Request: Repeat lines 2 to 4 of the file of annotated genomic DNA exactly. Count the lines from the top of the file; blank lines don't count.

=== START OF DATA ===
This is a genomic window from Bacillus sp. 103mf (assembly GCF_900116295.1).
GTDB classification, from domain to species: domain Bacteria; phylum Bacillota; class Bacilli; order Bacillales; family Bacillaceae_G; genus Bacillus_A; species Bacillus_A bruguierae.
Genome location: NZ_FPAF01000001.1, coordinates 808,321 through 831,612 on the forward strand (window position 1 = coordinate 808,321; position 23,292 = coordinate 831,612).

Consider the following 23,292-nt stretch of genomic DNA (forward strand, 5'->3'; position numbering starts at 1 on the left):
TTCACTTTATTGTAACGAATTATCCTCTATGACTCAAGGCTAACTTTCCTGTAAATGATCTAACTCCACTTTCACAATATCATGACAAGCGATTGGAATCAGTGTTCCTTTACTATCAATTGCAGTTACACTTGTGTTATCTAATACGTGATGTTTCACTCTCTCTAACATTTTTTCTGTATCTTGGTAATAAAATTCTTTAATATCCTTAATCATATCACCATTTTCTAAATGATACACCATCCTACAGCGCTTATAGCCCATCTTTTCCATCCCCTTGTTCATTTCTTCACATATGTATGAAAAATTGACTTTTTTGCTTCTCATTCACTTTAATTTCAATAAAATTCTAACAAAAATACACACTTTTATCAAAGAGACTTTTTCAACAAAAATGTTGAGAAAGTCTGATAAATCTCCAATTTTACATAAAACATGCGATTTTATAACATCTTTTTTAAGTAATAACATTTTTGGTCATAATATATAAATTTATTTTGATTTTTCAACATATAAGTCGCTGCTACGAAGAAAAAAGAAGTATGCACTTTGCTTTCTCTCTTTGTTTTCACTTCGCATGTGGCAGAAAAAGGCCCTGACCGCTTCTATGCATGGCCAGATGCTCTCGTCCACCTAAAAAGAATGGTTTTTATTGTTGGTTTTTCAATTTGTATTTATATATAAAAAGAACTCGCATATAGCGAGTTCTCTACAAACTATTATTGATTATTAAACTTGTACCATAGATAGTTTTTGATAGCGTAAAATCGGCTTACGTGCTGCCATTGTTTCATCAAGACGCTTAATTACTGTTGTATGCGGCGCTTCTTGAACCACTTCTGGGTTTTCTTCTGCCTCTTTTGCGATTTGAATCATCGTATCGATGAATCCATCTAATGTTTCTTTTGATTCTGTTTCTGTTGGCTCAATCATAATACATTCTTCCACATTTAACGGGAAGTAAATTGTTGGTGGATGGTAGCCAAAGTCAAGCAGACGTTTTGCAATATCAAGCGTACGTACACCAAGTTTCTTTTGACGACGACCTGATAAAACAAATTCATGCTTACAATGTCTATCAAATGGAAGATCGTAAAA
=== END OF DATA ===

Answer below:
GTDB classification, from domain to species: domain Bacteria; phylum Bacillota; class Bacilli; order Bacillales; family Bacillaceae_G; genus Bacillus_A; species Bacillus_A bruguierae.
Genome location: NZ_FPAF01000001.1, coordinates 808,321 through 831,612 on the forward strand (window position 1 = coordinate 808,321; position 23,292 = coordinate 831,612).

Consider the following 23,292-nt stretch of genomic DNA (forward strand, 5'->3'; position numbering starts at 1 on the left):